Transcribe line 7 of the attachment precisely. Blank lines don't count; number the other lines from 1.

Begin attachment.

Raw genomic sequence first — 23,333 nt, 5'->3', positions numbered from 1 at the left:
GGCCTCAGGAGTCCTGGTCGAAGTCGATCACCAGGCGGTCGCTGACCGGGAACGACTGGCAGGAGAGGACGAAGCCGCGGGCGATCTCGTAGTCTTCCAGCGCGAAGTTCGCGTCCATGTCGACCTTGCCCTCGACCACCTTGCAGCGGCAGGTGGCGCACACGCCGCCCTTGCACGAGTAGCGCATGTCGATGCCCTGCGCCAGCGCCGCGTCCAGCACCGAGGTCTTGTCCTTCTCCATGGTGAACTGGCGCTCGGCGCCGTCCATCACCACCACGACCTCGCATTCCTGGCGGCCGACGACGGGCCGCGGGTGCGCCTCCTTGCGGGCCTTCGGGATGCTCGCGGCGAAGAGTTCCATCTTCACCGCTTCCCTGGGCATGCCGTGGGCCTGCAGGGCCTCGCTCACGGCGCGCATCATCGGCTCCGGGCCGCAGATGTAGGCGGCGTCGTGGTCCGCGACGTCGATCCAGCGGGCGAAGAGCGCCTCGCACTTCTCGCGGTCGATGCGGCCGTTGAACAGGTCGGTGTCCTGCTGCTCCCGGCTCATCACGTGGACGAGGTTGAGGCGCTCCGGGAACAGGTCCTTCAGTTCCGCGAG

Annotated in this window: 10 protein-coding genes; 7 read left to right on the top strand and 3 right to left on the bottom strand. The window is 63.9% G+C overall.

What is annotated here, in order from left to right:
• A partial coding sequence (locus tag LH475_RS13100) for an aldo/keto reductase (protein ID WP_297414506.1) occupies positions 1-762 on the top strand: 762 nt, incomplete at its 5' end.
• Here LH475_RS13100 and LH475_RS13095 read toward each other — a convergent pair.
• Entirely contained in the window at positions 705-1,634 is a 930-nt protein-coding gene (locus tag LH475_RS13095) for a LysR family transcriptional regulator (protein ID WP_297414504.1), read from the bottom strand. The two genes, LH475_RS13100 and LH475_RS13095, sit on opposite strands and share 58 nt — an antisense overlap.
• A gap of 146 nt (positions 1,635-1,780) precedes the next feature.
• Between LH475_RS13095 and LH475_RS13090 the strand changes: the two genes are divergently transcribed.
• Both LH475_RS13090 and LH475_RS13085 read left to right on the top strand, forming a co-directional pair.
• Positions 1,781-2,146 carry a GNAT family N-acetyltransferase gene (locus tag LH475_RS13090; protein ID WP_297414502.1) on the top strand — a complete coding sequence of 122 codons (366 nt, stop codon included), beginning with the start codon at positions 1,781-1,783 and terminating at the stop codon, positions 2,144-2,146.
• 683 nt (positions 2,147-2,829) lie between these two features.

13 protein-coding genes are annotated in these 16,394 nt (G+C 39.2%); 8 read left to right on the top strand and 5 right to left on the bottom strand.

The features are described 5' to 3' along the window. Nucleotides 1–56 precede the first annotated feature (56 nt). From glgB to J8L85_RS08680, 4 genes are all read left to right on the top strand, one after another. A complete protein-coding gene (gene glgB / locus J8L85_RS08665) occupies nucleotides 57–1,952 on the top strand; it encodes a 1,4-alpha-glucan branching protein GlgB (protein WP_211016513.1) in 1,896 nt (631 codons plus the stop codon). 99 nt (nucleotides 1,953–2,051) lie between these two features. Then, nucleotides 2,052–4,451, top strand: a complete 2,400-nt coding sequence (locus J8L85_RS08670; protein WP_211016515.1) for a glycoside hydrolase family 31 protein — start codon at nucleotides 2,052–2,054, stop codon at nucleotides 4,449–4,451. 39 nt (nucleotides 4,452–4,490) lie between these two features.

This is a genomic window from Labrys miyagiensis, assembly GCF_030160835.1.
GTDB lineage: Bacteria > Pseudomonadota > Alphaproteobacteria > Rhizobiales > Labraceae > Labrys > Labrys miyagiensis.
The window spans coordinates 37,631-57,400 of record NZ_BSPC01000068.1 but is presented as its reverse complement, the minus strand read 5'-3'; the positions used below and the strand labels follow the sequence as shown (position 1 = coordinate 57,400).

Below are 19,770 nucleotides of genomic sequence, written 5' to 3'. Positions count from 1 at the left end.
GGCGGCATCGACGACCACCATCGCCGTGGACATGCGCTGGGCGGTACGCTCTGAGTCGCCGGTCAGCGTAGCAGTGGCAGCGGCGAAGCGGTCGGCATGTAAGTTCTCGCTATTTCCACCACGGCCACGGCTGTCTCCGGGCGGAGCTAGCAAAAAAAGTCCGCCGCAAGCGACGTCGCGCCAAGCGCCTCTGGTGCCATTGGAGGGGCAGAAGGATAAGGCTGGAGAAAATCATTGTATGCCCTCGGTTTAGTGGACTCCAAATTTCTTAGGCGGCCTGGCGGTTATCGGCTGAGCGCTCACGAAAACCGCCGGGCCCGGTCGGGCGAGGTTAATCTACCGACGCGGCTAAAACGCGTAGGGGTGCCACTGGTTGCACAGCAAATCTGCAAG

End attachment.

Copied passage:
• Entirely contained in the window at positions 705-1,634 is a 930-nt protein-coding gene (locus tag LH475_RS13095) for a LysR family transcriptional regulator (protein ID WP_297414504.1), read from the bottom strand. The two genes, LH475_RS13100 and LH475_RS13095, sit on opposite strands and share 58 nt — an antisense overlap.